The West's global HE hegemony – Nothing lasts forever
For decades international higher education has been dominated by the West, but things are about to change as investment in higher education in Asia in particular begins to pay off.
Charting a course for intellectual property rights
Africa's experience with intellectual property rights is dismal and in urgent need of re-evaluation. Not many dispute the observation that 'for more than a century, African states have participated in IPR regimes with little or nothing to show for it in terms of economic development and transfer of technology'.
Creating global citizens
As a new presidency prepares to take over the International Association of University Presidents, it is a good time to look back at achievements made over the past three years and forward at some of the challenges remaining for universities wishing to create global citizens.
Can China reverse the brain drain?
China has launched various programmes to retain or attract back its top academic talent from Western countries that are only interested in exploiting their technical know-how. However, returnees may face social barriers to career progress if they have spent time out of the country where they have not been able to build links with powerful bureaucrats who control the research system.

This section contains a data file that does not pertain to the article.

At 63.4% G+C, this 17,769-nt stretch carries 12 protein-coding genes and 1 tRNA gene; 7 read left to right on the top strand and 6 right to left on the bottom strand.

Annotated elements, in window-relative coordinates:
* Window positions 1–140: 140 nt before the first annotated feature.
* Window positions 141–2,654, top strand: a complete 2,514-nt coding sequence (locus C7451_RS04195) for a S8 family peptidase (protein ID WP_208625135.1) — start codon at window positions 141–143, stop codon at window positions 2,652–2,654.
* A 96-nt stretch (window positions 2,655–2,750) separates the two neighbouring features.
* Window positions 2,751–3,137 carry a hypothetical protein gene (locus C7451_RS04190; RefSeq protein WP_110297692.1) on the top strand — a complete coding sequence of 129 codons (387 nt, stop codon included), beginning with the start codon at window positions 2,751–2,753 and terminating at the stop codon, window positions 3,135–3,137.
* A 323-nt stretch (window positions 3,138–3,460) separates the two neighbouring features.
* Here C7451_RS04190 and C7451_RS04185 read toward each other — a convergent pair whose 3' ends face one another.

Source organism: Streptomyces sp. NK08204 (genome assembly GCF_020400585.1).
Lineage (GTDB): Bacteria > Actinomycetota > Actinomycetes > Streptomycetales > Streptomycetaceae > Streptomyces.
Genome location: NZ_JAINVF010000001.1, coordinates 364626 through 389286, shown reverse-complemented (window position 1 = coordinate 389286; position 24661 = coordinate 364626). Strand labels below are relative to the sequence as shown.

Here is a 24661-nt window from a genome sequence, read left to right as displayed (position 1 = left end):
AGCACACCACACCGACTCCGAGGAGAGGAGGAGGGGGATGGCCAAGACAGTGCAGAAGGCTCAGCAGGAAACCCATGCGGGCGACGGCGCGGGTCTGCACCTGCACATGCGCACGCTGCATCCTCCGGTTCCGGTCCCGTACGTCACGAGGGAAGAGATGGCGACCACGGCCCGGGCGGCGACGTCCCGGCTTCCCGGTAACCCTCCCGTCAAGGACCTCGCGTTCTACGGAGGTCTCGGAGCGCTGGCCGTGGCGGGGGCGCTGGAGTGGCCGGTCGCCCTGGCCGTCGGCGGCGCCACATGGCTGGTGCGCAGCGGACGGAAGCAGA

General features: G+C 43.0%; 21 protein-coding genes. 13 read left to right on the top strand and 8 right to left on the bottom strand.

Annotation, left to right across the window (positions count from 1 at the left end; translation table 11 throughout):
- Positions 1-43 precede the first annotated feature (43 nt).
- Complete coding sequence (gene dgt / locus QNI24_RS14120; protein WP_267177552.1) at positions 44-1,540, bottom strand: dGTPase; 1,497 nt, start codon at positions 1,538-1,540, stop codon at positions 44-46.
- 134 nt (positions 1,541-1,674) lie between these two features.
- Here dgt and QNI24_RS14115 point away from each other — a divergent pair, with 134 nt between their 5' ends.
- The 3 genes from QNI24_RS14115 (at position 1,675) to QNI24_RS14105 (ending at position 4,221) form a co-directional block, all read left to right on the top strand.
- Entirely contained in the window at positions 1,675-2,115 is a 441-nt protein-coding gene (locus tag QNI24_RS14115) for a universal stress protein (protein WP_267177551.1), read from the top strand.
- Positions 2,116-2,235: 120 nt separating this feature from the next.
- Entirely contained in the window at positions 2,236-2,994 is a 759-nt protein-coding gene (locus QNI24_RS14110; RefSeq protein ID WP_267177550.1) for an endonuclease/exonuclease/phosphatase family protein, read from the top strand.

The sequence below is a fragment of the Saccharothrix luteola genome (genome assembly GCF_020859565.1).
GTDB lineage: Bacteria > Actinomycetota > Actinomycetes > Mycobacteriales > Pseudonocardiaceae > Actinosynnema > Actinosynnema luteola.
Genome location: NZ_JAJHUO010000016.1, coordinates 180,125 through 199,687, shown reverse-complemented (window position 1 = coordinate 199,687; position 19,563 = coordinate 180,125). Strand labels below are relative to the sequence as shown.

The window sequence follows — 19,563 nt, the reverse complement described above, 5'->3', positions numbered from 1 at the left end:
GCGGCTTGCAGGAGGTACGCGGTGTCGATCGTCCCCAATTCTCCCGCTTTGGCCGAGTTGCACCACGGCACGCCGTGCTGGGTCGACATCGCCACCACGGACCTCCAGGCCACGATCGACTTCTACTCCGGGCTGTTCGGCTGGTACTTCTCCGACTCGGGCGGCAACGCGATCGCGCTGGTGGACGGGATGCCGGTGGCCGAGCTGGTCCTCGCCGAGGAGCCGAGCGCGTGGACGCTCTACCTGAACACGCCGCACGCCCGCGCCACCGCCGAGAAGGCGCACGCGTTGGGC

Rankings – Higher education systems vs universities
Universitas 21's attempts to rank higher education systems are to a certain degree flawed, like other international rankings. But if the number of countries included could be widened and systems contextualised better, U21 could provide a useful tool for policy-makers.
Universities and the illusion of global competition
Japanese higher education needs to focus on what it can offer that is unique and adds value, rather than on imagined competition with universities in the West.
Students are trapped by the politics of anti-migration
International students in the UK are trapped by the politics of anti-migration. We need to move ahead of a government that is looking backwards to parochial elements, through a global and cosmopolitan approach to human rights and citizenship.
Questioning the student mobility imperative
European discourse on international student mobility appears to verge on fanaticism in some quarters. We need to have a rational debate on the issues, based on evidence about the effects of different types of mobility.
PhD reform requires cultural understanding
Germany's Excellence Initiative has brought valuable innovations that could prove useful elsewhere. But bringing different forms of doctoral education closer together requires recognition that higher education systems reflect particular cultural values and history.